Special issue looks at building of State House

  • “Granite State House” from the New Hampshire Historical Society. Courtesy

Published: 2/20/2019 5:05:02 PM

To celebrate the 200th anniversary of New Hampshire’s State House, James and Donna-Belle Garvin have written a history of the building published by the New Hampshire Historical Society.

The Granite State House is an 80-page issue that details the construction and renovations of the building. It includes early drawings and building plans, biographies of the people behind the construction and information from a cache of bills and receipts from the original project.

The Garvins have been conducting research on the state house since the 1970s when then-state archivist Frank C. Mevers discovered in the New Hampshire Division of Archives and Records Management a forgotten hoard of documents related to the construction of the original state house.

The building itself has a fascinating history that goes far beyond the gold dome that shines over the state capital and serves as a symbol for so many New Hampshire businesses and organizations. The structure bears the marks of its three major building phases – the initial construction in 1816-19 and two expansion projects in 1864-66 and 1909-10. Each phase introduced technological innovations and exemplified the finest artistic expression of its respective era. From its granite foundation to the golden eagle perched atop its dome, the state house celebrates New Hampshire and reflects its history.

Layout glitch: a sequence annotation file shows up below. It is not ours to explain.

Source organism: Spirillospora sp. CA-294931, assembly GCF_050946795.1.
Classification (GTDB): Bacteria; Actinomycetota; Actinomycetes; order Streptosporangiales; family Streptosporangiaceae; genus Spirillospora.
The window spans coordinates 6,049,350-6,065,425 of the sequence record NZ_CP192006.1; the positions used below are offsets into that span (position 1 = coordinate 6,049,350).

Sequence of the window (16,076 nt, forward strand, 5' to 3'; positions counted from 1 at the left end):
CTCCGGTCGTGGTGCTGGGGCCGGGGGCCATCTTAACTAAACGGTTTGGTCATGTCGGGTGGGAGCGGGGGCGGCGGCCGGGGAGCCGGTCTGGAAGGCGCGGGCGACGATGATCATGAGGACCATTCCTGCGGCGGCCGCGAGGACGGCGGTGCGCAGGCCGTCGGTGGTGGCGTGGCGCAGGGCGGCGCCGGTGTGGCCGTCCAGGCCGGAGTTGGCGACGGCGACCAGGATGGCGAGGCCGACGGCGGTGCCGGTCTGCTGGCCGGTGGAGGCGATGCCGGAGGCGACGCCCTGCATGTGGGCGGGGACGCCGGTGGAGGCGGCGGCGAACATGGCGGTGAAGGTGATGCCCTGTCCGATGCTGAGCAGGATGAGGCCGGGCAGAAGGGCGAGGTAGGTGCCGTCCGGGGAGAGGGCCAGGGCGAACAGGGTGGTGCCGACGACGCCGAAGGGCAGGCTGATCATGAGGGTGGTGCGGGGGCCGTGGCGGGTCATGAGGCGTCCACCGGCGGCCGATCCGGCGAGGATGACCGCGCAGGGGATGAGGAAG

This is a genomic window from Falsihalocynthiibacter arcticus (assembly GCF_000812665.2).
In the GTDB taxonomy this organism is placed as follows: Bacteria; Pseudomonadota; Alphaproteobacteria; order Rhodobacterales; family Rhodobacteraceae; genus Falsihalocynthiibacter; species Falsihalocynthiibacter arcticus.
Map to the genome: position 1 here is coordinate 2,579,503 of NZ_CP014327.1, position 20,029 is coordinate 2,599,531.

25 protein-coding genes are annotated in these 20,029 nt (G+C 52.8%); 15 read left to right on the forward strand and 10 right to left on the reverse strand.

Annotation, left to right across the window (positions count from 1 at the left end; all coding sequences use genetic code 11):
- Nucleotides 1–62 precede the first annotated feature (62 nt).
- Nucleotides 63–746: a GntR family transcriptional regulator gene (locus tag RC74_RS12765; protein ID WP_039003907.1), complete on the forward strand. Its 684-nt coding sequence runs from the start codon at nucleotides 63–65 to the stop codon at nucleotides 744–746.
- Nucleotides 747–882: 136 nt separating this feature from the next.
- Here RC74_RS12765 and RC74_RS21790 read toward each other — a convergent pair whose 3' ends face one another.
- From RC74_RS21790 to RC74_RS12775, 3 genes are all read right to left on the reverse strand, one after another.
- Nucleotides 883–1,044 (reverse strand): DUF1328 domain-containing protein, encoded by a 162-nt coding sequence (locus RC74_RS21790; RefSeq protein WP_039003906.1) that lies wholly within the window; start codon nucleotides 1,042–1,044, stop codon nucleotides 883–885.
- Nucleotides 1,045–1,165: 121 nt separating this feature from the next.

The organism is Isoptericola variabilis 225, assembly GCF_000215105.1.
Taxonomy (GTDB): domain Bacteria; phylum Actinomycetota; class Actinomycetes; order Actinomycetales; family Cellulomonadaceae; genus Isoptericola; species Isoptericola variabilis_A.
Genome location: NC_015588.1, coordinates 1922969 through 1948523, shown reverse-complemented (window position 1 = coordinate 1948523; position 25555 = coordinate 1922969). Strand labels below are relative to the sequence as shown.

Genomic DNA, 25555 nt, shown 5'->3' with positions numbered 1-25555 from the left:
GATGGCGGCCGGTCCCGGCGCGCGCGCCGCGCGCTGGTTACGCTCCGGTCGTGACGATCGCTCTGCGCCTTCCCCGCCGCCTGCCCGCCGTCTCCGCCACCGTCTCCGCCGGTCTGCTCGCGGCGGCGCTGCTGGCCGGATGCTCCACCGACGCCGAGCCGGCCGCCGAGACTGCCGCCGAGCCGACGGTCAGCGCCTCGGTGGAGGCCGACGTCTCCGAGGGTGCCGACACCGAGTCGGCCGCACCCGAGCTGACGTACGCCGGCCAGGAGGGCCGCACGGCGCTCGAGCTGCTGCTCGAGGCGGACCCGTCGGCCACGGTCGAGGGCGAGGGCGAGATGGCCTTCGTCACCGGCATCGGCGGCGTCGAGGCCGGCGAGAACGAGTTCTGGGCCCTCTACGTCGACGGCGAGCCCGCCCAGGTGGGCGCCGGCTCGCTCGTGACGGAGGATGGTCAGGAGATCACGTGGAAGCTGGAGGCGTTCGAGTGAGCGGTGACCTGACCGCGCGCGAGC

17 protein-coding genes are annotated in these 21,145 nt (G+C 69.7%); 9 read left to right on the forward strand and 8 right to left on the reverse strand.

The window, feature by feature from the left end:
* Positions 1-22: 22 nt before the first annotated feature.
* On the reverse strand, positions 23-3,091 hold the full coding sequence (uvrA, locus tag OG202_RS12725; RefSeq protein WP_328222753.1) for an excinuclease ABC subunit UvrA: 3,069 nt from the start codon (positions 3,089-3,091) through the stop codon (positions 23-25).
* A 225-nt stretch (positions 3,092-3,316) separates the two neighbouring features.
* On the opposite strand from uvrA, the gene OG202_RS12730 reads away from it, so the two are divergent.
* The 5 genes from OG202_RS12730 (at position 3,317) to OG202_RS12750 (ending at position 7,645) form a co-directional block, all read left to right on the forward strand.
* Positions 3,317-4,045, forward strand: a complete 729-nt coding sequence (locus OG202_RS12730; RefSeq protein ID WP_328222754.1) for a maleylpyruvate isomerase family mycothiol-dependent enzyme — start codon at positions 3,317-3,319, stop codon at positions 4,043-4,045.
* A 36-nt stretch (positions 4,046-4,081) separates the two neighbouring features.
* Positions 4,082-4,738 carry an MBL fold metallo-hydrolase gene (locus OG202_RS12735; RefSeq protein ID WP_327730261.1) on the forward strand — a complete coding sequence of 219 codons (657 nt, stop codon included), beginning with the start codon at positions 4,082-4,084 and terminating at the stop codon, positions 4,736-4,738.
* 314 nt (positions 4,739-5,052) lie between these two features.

The building itself serves the same basic function today as it did when it first opened in 1819: to be the executive and legislative, as well as the ceremonial and symbolic, center of state government.

In the eyes of citizens and visitors alike, the N.H. State House represents the essence of the state and its government through the centuries.

The publication is an issue of Historical New Hampshire available as part of New Hampshire Historical Society membership. Copies are also available for purchase at the New Hampshire Historical Society, 30 Park St., Concord, or the State House Visitor Center, and online at nhhistory.org.




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